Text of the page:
I would never push Israel to release convicted terrorists for any reason. In the case of this week's decision, the Israeli government made a courageous and painful decision. It would be hard not to sympathize with this devil's dilemma, and especially with the families of those murdered and the surviving victims who must feel legitimately conflicted at best, betrayed and doubly traumatized at worst.
In this spirit of moral humility, I do have a few observations about the political context and the decision to release over 100 terrorists.
IDF Corporal Gilad Shalit's five years of brutal Hamas captivity were ended with drama and emotion when Israel released over 1,000 terrorists in 2011. This brought home a Jewish son, but advanced no Israeli political agenda, be it peace with the Palestinians on the one hand, or expanding settlements in the West Bank on the other. Such a major PR victory did empower Hamas and its Muslim Brotherhood patrons in Egypt, at the direct expense of the more moderate Palestinian leader Mahmoud Abbas who was struggling to hold on to legitimacy and popularity.
Granted, supporters of terror victims and self-styled security hawks raised major objections to the Shalit deal, but overall Israeli parents were reassured by the thought that their boys would never be left behind.
In the case of the peace talks, there are definitely some short-term benefits to Israel, though less obvious or dramatic than Gilad's homecoming. This includes a Palestinian commitment to hold off its "statehood" campaign at the United Nations, which opens its new General Assembly session soon in New York; a new incentive for Europeans to keep the heat on Iran; and a boost to U.S. diplomatic capital and momentum, which may help overcome Russian and Chinese opposition to action on Syria or Iran -- definitely something Israelis can value.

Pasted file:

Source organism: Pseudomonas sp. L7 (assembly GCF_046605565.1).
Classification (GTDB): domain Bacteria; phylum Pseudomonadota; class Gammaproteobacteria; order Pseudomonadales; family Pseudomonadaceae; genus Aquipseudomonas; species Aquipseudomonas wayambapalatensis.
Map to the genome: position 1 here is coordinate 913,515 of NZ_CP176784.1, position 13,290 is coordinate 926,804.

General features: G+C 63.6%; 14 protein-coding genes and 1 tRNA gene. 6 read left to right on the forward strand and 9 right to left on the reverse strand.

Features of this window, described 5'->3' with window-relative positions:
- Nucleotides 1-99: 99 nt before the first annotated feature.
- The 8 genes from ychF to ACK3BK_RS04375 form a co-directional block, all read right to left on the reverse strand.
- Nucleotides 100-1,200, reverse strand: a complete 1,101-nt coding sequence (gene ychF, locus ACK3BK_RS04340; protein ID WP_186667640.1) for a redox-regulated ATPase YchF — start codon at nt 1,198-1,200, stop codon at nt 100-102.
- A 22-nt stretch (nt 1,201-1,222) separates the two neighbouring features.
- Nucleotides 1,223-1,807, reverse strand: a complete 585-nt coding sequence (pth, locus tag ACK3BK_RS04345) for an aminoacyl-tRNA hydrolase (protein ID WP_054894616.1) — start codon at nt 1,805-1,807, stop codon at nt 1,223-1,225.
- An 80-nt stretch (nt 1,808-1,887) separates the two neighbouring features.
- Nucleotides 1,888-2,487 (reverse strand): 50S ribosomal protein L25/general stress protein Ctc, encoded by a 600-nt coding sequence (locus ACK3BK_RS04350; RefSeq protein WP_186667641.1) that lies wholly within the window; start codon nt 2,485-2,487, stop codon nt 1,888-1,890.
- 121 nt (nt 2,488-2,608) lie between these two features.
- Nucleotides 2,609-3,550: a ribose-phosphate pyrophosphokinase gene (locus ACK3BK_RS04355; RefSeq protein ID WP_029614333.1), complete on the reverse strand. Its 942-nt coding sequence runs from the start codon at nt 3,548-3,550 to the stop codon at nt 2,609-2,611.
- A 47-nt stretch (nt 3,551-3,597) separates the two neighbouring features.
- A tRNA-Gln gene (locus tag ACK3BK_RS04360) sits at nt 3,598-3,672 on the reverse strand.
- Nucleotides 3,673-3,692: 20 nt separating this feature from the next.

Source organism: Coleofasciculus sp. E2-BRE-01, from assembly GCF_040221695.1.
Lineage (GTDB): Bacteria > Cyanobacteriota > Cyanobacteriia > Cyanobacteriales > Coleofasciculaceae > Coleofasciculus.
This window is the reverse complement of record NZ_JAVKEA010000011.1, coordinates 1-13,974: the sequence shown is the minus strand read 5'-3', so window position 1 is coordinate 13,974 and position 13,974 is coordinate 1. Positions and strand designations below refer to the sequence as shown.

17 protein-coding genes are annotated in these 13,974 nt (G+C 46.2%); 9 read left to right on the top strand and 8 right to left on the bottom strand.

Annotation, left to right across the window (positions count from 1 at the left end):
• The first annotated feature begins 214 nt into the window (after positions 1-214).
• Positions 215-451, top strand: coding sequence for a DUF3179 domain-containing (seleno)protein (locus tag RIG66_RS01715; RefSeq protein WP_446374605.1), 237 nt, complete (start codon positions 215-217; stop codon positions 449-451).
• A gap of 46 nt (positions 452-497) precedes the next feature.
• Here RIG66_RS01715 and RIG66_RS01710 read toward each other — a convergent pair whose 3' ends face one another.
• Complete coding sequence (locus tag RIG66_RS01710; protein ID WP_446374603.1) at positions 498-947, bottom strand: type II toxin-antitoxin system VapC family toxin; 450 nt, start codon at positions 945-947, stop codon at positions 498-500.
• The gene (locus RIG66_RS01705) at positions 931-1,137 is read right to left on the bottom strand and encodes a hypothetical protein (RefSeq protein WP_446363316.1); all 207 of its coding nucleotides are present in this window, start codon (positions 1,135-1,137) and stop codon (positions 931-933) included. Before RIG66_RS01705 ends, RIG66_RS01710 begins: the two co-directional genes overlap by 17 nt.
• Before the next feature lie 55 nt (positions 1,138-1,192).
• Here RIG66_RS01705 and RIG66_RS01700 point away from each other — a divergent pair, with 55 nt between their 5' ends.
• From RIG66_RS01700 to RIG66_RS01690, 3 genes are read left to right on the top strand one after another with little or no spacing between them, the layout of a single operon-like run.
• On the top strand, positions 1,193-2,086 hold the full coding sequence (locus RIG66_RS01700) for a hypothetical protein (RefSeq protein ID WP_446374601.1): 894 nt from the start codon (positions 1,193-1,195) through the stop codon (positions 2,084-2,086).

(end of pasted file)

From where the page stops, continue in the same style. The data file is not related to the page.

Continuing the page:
Nevertheless, many Israelis remain skeptical of any "peace process" with the Palestinians. And even (and especially) if the talks begin to bear fruit, Hamas will likely resume terror attacks with the goal of forestalling an agreement, but the long bet is that fewer Israelis -- civilians and soldiers alike -- will be victims in the future. A smaller, but significant, minority are less skeptical than they are ideologically opposed to giving up any lands currently under Israeli sovereignty or control. For any reason. Ever.
Releasing these terrorists may or may not be the "right" choice, but it definitely isn't a reward to the Palestinians. It provides Abbas with a minor, tangible deliverable to help keep him in power long enough hopefully to ink an actual agreement that he can then sell to his Palestinian constituency, which is at least as skeptical as Benjamin Netanyahu's Israeli voters.
While Abbas renounced the terrorist path years ago, Israel's recent actions have served to undermine his Fatah movement and bolster the Muslim extremists. For example, last November's Gaza ceasefire was brokered with Hamas via Egypt's Morsi government, to the exclusion of Abbas, and the Shalit deal was seen across Gaza and the West Bank as a full victory for Hamas and a repudiation of Abbas' peaceful alternative.
Unlike Netanyahu, Abbas has no terra firma of a real state with real laws to fall back on. The release of prisoners was not simply a "gift" to the Palestinians, or a "precondition" for resuming talks. More critically, it is a prerequisite for keeping Abbas afloat long enough so Israel just might have the "partner for peace" that Netanyahu says he's been missing.
Netanyahu deserves (and will reap) credit for taking the difficult decisions and braving political hellfire within his own coalition, to bring Israel and the Palestinians back to the table. But Abbas needs some credit. And Israel really has no choice but to negotiate with the Palestinians because, despite the reckless proposals of a few Israeli politicians, they aren't going anywhere.